OLYMPIC BLVD — A rude awakening awaited the diverse and progressive community at New Roads School where a threatening message had been scribbled on a bathroom stall inside the boy’s restroom.

“On 4-20-09 a black kid will die at this school.”

“P.S. Be ready.”

The unfulfilled threat that was discovered at the local private school on April 15 was one of two hate crimes that have been reported in Santa Monica this year, an increase from 2008 when no such incidents were reported to police.

State law defines a hate crime as offenses that were motivated by the suspect’s bias, hatred or prejudice against the victim’s real or perceived race, ethnicity, religion, ancestry, national origin, disability, gender or sexual orientation.

The numbers for such crimes in liberal Santa Monica have remained low over the past decade when an average of half a dozen incidents were reported each year with the exception of 2001 when there were 29, most of which were fueled by anti-Islamic sentiments following the Sept. 11 terror attacks.

“We’re such a melting pot … and I think whenever you see something that is hate based it becomes such big news and it’s not something promoted or accepted as a community,” SMPD Sgt. Jay Trisler said.

The most recent hate crime took place on Sept. 3 on the 2900 block of the beach where a woman and her 3-year-old son were accosted by a homeless man, who remarked to the woman “Speaky English,” followed by a racial epithet.

The suspect allegedly approached the woman and her son again, this time kicking the boy off of his scooter, referring to him as the racial epithet again.

Police have not made arrests in either incidents.

Countywide there were 729 hate crimes reported in 2008, according to a recent study by the L.A. County Commission on Human Rights, showing a drop from incidents the previous year in which there were 763.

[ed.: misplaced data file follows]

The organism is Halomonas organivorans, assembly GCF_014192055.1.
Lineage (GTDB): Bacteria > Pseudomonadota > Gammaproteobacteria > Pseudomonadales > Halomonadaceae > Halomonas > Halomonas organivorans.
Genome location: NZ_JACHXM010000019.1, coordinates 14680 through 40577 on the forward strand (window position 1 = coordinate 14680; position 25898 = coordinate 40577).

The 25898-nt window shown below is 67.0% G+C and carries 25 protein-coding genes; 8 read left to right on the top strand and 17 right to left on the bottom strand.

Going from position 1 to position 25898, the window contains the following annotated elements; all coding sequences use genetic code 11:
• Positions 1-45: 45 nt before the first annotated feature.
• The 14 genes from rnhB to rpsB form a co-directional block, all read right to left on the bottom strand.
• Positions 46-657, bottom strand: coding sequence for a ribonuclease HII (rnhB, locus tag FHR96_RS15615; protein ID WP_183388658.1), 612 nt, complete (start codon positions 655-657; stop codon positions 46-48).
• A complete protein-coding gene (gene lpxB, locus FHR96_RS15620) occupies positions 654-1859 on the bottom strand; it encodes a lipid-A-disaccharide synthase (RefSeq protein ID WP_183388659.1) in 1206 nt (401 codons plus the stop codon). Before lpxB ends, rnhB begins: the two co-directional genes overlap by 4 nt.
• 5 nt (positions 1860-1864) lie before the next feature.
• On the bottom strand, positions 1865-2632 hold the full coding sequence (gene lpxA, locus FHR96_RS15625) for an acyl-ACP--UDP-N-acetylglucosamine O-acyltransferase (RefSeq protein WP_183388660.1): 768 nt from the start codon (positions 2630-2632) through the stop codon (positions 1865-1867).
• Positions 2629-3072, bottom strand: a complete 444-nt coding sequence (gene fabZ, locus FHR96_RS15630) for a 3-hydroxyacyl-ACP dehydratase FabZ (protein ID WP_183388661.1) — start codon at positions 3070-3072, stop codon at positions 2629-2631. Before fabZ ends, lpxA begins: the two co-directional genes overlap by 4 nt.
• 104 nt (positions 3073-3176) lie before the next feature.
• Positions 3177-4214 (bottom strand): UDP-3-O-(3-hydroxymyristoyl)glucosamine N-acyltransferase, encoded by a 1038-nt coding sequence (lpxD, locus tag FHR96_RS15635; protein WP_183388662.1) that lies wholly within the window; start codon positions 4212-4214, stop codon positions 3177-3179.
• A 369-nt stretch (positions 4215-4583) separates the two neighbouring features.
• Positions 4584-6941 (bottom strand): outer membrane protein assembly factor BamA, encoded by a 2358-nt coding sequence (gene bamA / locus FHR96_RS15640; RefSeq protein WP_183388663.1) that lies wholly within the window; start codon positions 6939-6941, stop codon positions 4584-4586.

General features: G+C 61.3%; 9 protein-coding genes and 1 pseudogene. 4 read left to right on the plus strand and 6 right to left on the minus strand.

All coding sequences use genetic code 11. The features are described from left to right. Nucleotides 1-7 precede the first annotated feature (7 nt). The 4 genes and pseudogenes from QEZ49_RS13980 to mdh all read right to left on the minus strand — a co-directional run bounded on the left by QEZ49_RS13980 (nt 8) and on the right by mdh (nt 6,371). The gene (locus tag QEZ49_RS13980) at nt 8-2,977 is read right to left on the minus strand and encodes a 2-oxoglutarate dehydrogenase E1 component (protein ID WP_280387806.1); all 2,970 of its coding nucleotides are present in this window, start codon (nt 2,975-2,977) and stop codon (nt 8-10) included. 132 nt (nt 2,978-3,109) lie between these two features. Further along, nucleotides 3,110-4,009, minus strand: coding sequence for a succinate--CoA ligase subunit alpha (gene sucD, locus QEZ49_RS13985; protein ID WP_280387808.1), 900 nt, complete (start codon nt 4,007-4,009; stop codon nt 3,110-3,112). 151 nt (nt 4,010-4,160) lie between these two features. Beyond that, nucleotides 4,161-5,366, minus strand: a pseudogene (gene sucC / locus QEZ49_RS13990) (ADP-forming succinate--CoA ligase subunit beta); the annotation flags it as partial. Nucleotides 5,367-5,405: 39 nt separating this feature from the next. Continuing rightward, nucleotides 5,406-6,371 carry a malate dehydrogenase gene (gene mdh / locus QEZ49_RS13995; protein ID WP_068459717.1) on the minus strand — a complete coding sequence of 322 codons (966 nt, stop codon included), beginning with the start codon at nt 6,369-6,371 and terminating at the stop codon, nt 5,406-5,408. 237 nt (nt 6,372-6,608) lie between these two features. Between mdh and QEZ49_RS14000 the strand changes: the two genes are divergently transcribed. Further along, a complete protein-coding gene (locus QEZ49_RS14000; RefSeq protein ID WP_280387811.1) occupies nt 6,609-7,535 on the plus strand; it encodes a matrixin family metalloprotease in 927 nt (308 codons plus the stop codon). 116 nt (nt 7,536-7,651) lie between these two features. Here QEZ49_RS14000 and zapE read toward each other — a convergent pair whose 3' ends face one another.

The highest rate of hate crimes was found in the Antelope Valley where there are reportedly several active white supremacist groups. The San Fernando Valley had the highest concentration of crimes, including those that were motivated by race, religion and sexual orientation, Marshall Wong, the main author of the report, said.

Approximately 61 percent of crimes reported in the county were driven by racial, ethnic or national origin basis, targeting mostly African-Americans and Latinos.

Hate crimes between the two ethnic groups also remained high — Black victims of racial hate crimes were targeted by Latinos 69 percent of the time and vice versa 61 percent of the time.

Following the controversial gay marriage debate last year with Proposition 8, sexual orientation motivated crimes remained the second largest group with 18 percent. Approximately 81 percent of homophobic crimes targeted gay men.

Religion came in third with the majority of crimes in that category being anti-Jewish.

Gang members accounted for 22 percent of racial hate crimes.

Hate crimes are more common in communities that were once overwhelmingly occupied by one race and are now seeing an influx of a new group.

“It’s a consistent problem in parts of South L.A. that were one time overwhelming African-American but have now had large numbers of Latinos moving in,” Wong said.